Conspiracy fans rejoice

My friends, welcome to the coming golden age.  We have not had such a fertile ground for unfounded speculation since the JFK assassination.  I mean they tried with Bill Clinton, but you really can’t come up with vast global conspiracy theories with principals who are so obviously venal, narcissistic and politically motivated.  I mean, blow jobs and land deals, yawn.  Bush the younger upped the ante just by having Rove and Cheney as the dual bogymen in every Liberal nightmare scenario.  Still, our conspiratorial feast relied only on cronyism and blood for oil.  While there’s a germ of genius in claiming the administration had a hand in 9/11, but that jumped the shark when Uwe Boll made a movie about it. When Uwe Boll is making movies about your conspiracy theories, it’s sort of sad.  (Not in the OMG they’re using him to discredit the idea sad, no, just plain old sad.)

No. Truly great conspiracy theories require inexplicable events of such magnitude that they demand something more than a mundane explanation. They require the official explanation be so lame in the face of the facts that there’s little other option then to assume grand plots at work to evil ends.

Try this one on for size. A US president visits a foreign country that shortly afterward becomes the center of a potential pandemic. An outbreak where one of his tour guides subsequently dies. (Though, they claim (wheoever they are) that the victim did not die of swine flu.) Within a few days (remember, in things like this, temporal proximity always implies causal proximity) we have Air Force one buzzing New York in what has been portrayed as what could be kindly put as the most asinine insensitive and ill-advised photo op in the history of asinine insensitive and ill-advised photo-ops.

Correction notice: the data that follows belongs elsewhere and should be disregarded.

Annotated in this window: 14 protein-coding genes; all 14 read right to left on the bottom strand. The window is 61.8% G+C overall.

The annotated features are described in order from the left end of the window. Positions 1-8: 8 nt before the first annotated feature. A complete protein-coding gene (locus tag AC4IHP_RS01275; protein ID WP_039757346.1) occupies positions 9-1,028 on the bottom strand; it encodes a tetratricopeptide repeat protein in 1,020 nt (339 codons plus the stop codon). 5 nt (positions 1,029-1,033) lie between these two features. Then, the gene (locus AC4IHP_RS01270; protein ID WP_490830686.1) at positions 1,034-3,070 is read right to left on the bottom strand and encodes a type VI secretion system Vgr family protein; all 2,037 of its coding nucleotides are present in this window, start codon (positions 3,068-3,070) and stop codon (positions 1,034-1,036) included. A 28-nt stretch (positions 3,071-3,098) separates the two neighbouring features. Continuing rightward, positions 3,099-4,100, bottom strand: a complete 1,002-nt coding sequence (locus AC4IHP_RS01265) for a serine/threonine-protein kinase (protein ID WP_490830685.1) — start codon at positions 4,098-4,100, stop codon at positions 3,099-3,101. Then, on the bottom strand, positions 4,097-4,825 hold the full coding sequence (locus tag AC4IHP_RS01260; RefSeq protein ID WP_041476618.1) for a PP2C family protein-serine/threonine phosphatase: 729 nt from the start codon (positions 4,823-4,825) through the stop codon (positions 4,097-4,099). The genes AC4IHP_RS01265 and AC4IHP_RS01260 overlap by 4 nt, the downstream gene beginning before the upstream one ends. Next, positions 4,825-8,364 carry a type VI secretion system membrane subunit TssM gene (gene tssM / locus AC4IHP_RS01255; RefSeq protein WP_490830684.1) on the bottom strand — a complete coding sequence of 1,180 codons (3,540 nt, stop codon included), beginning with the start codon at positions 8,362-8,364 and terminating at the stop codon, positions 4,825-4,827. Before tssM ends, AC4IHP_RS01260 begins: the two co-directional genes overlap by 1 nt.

The kind of event that makes you think; no-one is that stupid.

Think of what you can do with this sequence of events. Maybe the crew was infected down in Mexico?  Maybe Air Force One is a vector for germ warfare experiments and everyone in Manhattan is going to start coughing up blood? It’s gotta be something, right? As any conspiracy buff knows, things like this don’t just happen.

All done but the editing

funny pictures of cats with captions

This weekend I wrapped up the first draft of Wolfbreed 2.  We have it clocking in at about 84K which explains finishing about a week ahead of schedule.  This doesn’t mean that the book’ll end up that short.  Inevitably my revisions end up long.  (Even Raven, where I cut 30K from the original draft still ended up about 10K longer in the final.)  Also, I’m evolving as a novelist, since when I started this, 80K seemed just about right.  That’s the length of the first three, as well as everything I wrote up to around 1999 with the exception of the Hostile Takeover Trilogy. Now 80K seems barely adequate, though that might have something to do with the complexity and the number of POV characters I’m using nowadays.

I’ve sent the draft on to the Hamsters and my agent looking for first-reader feedback on the revision, which I promised to get in to Spectra by the end of June.